Gordon Cormier’s portrayal of Aang is, for lack of a better term, pretty good. Cormier is a child actor, just 12 years old at the time of filming this, and he gives an okay performance for a child actor. By the end of the season I could see him getting more comfortable in the role, and I fully expect him to surprise and impress me in Season 2. Kiawentiio Tarbell’s Katara is probably the biggest disappointment, but that is very much not the actress’s fault. Katara has suffered a full-scale character assassination in the Netflix version. Rounding out our cast is Paul Sun-Hyung Lee as Iroh, the biggest stab at my heart. Everything about this version butchers the character, from the writing to the line delivery, and it saddens me greatly to see such a great actor paired with a great character become a notably terrible performance. I can only assume bad directing is at work here.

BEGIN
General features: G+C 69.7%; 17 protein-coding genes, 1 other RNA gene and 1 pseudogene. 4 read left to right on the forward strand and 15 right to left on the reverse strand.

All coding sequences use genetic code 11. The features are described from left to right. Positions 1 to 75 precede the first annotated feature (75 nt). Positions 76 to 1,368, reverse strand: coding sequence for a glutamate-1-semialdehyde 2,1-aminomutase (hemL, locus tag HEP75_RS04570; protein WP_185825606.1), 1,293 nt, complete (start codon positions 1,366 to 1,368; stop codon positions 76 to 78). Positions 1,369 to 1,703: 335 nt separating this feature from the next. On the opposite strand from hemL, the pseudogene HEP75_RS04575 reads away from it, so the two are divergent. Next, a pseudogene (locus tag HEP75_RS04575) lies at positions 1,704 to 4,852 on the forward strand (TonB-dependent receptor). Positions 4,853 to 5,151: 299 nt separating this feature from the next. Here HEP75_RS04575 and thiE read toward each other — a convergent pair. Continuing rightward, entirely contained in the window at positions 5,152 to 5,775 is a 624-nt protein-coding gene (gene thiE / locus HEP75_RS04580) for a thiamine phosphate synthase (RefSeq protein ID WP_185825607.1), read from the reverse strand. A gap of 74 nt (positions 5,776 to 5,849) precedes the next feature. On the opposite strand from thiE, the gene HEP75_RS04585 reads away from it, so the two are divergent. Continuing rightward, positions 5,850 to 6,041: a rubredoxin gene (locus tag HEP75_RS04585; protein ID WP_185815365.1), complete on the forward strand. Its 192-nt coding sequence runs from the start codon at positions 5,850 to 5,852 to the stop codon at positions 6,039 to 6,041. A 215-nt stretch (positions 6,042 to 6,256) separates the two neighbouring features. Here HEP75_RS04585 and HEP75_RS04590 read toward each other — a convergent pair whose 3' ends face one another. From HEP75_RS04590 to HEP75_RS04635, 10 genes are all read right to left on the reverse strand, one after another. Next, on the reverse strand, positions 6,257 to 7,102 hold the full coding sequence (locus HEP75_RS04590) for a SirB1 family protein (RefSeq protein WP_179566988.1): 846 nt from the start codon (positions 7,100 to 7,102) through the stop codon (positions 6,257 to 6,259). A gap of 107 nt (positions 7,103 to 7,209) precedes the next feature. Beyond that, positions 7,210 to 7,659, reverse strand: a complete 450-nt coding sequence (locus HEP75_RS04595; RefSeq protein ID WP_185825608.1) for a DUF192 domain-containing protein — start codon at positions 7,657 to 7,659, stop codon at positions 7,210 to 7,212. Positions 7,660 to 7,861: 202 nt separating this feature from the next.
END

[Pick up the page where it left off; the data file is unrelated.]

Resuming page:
In the Netflix version of the show, Aang does not run away from his responsibility as the Avatar. Sokka does not have a sexist worldview to overcome that results from shouldering the responsibility his father placed on him. Katara has no temper, no sass, and no development – just pain. Katara is particularly defined by her inner rage that has built up from the trauma of watching her mother slaughtered in front of her, and now she’s just a sad girl who talks about hope a lot. Frankly, it seems like Netflix might have accidentally adapted the Ember Island Players. I thought perhaps this new version of the story would introduce new character arcs for these characters, but it just doesn’t. They go to one place, do things, and then go to another place. Nothing has meaning.